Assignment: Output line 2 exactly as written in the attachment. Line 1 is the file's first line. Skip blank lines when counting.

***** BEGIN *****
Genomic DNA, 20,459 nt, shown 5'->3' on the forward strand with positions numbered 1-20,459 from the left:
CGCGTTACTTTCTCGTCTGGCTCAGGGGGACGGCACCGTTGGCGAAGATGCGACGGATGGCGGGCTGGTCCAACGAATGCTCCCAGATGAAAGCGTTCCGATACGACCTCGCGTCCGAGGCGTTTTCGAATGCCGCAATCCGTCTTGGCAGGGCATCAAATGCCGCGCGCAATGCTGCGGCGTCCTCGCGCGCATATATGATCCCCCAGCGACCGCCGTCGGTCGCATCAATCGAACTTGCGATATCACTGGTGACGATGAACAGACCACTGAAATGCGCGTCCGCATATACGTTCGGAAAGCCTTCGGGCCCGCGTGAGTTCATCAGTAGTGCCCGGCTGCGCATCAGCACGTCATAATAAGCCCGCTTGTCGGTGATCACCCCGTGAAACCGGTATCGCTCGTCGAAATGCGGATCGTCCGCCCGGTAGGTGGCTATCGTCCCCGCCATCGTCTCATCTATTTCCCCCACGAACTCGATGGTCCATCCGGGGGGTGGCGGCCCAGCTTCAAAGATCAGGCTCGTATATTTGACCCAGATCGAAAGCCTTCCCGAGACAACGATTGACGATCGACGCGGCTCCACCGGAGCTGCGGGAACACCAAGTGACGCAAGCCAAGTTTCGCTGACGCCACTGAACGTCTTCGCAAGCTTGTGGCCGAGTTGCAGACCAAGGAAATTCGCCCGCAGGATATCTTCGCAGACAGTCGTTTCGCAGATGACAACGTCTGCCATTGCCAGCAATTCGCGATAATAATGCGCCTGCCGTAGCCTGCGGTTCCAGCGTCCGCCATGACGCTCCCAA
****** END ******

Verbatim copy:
CGCGTTACTTTCTCGTCTGGCTCAGGGGGACGGCACCGTTGGCGAAGATGCGACGGATGGCGGGCTGGTCCAACGAATGCTCCCAGATGAAAGCGTTCCGATACGACCTCGCGTCCGAGGCGTTTTCGAATGCCGCAATCCGTCTTGGCAGGGCATCAAATGCCGCGCGCAATGCTGCGGCGTCCTCGCGCGCATATATGATCCCCCAGCGACCGCCGTCGGTCGCATCAATCGAACTTGCGATATCACTGGTGACGATGAACAGACCACTGAAATGCGCGTCCGCATATACGTTCGGAAAGCCTTCGGGCCCGCGTGAGTTCATCAGTAGTGCCCGGCTGCGCATCAGCACGTCATAATAAGCCCGCTTGTCGGTGATCACCCCGTGAAACCGGTATCGCTCGTCGAAATGCGGATCGTCCGCCCGGTAGGTGGCTATCGTCCCCGCCATCGTCTCATCTATTTCCCCCACGAACTCGATGGTCCATCCGGGGGGTGGCGGCCCAGCTTCAAAGATCAGGCTCGTATATTTGACCCAGATCGAAAGCCTTCCCGAGACAACGATTGACGATCGACGCGGCTCCACCGGAGCTGCGGGAACACCAAGTGACGCAAGCCAAGTTTCGCTGACGCCACTGAACGTCTTCGCAAGCTTGTGGCCGAGTTGCAGACCAAGGAAATTCGCCCGCAGGATATCTTCGCAGACAGTCGTTTCGCAGATGACAACGTCTGCCATTGCCAGCAATTCGCGATAATAATGCGCCTGCCGTAGCCTGCGGTTCCAGCGTCCGCCATGACGCTCCCAA